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Opinion: Why Casual Game Cloning Makes Sense

Opinion: Why Casual Game Cloning Makes Sense

August 6, 2007 | By Colin Anderson

August 6, 2007 | By Colin Anderson
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[In this editorial, Colin Anderson, MD of innovative Scottish game developer Denki (Denki Blocks, Sky/DirecTV interactive TV casual games) takes the casual game industry to task for its complaints about game 'cloning', suggesting it forces developers "to be creative and think about the consumer".]

In March this year, two High Court judges in the UK ruled that the ideas behind computer games could be copied â€" perfectly legally. For many people, this signalled the end of the industry, the premature death of the casual games market and ruin for developers and publishers across the land.

Even now, some of the most respected names in the casual games market see the issue of 'clones' as a serious impediment to the growth of the games market as a whole.

Personally however, I was delighted. After all, how many truly original games do we see in any average year? As in all areas of the media, there's a finite number of fundamental concepts and a smaller number of control mechanisms that are fun to play.

While on the surface it may seem that the judgement opens the floodgates to untold numbers of clones, copycat titles and dull, identikit games, but the truth is that the ability to take ideas from other games and draw inspiration from other peoples ideas is at the heart of almost every single area of the media.

If the judgement had gone the other way and the judges had decided that ideas could not be copied, then we'd be in trouble. The floodgates would have been opened for developers, publishers and patent trolls would end up mired in endless lawsuits, fighting over who created what first and what core mechanics, controls or ideas are at the heart of their games.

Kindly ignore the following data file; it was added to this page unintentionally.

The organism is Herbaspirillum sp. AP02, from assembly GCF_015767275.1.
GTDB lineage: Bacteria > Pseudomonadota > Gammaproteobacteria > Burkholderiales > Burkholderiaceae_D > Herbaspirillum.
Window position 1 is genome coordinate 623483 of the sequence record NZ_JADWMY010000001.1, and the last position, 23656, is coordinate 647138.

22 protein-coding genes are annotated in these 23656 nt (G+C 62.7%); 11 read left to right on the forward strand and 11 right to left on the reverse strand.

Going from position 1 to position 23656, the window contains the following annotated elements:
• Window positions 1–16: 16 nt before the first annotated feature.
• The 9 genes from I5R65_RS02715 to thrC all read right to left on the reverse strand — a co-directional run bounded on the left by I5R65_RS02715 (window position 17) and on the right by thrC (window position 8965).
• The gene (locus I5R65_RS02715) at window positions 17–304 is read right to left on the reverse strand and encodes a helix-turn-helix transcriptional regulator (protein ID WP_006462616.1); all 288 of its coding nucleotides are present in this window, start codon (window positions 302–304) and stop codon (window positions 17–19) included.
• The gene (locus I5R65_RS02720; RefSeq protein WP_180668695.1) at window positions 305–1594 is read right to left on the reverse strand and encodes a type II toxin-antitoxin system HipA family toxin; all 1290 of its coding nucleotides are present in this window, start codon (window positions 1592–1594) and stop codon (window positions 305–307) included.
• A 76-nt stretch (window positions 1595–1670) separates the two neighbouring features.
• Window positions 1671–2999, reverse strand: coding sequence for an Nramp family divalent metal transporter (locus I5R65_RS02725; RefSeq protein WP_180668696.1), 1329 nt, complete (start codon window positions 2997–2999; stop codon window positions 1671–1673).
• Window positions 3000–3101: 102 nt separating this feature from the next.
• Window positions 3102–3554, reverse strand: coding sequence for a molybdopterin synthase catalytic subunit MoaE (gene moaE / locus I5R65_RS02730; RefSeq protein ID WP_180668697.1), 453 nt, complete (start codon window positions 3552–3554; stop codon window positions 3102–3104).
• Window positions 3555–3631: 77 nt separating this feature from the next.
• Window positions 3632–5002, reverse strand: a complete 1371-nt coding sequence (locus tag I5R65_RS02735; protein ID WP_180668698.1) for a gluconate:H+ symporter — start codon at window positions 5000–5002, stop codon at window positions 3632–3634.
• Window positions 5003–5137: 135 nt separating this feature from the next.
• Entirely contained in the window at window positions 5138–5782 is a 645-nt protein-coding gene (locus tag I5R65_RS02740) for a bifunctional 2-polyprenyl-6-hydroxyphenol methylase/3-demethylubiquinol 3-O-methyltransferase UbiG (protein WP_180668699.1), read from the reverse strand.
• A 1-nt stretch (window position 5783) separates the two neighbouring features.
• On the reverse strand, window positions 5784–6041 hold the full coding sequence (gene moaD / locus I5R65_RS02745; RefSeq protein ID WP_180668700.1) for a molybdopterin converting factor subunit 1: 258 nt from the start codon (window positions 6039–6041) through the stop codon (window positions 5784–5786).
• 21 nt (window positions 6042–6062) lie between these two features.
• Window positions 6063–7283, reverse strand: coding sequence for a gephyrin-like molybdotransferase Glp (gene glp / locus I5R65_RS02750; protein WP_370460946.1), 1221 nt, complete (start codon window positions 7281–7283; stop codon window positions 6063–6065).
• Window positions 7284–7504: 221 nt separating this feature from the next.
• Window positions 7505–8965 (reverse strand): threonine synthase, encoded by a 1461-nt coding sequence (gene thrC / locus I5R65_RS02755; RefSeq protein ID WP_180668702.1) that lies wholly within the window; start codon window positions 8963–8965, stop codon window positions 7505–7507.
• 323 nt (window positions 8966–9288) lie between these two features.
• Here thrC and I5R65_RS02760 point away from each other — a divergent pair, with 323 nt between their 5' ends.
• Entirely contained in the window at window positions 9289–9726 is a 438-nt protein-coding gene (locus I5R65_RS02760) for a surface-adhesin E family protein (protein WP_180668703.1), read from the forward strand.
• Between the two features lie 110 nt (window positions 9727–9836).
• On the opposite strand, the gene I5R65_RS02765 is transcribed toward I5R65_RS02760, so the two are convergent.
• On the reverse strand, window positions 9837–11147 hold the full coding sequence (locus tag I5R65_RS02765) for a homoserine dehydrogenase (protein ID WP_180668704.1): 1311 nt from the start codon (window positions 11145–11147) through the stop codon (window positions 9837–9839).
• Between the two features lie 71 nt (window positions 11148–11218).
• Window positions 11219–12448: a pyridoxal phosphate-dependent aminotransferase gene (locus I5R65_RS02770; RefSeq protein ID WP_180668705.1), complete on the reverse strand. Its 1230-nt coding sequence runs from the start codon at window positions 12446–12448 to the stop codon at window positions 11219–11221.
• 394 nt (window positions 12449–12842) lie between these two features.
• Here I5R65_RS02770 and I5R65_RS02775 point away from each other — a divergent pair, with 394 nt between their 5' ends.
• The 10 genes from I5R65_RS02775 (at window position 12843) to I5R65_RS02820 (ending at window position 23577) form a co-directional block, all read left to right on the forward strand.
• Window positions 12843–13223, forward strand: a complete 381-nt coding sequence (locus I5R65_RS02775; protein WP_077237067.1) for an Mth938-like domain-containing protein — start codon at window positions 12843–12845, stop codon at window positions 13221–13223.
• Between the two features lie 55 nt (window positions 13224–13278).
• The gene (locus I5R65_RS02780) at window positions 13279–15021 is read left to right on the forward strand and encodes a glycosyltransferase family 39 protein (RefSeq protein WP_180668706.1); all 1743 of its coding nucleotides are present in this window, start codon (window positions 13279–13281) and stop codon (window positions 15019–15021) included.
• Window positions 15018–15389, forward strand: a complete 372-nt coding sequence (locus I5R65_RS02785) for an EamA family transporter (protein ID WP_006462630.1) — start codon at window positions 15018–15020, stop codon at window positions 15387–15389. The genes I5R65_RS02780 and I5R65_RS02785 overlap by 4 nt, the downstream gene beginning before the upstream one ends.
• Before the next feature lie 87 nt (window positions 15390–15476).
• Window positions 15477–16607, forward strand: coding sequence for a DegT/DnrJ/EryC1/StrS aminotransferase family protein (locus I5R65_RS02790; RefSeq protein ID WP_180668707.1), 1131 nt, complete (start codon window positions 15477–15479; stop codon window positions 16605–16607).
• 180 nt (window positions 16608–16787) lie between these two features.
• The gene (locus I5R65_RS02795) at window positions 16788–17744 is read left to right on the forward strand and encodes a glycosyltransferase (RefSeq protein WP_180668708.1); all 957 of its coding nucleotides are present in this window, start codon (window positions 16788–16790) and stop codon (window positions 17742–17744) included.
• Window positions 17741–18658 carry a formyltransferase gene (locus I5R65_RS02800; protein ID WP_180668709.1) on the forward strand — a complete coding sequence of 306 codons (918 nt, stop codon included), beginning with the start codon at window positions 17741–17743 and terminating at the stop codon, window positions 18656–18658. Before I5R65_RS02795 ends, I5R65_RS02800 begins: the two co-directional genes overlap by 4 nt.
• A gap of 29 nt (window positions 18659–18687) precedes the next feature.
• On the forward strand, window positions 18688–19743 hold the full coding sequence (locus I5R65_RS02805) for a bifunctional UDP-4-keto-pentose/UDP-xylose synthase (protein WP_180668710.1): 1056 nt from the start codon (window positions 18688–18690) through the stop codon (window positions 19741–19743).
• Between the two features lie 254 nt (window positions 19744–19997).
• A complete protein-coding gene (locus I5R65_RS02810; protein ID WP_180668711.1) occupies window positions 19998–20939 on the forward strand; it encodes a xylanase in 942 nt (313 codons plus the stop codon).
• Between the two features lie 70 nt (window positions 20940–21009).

Instead we can all go out and innovate, polish and create, without having to worry that someone will land a lawsuit on us for using blocks, bricks, colours, tiles, or a similar control method to an existing title.

This is a oversimplification of course, however it illustrates a very serious point. We need to be able take existing ideas and refine them, reinvent them and make something new.

It's a very noble sentiment to call for original new content, but on a purely practical level that would cut the number of games on the market (the whole games market â€" not just the casual games sector) by 99%. A lot of people still think this a good move, but it simply wouldn't work.

Look at other areas of the arts â€" music and literature. If the early rock and roll stars had patented the twelve bar blues, then music industry as a whole would not exist. The diversity and depth of different musical styles would never have evolved.

The same is even more true in the book world. If authors could not reuse or copy certain genres or core plots we'd be stuck with half a dozen books worldwide.

It's worth noting that it's entirely possible to take an existing idea and build upon it and reimagine it, to create something very different. As an example, look at two of the most popular games in the casual market â€" Bejeweled and Jewel Quest.

At a very basic level, they are very similar. The core mechanic is almost identical. However the focus of each game is very different and each title has built up a devoted following, who love the twist each game puts on the basic core idea.

Game cloning is not the bogeyman the market seems to think. It forces developers to innovate, polish, reinvent existing styles and above all, to be creative and think about the consumer.

The alternative is the scary option. Individual genres and control methods controlled and licensed by a brand/patent owner. That's a world where fun doesn't have a place in the games industry.

[Colin Anderson is MD of Denki. If Gamasutra readers would like to respond to this editorial, please submit a Letter To The Editor, and we'll run the best responses in the near future.]


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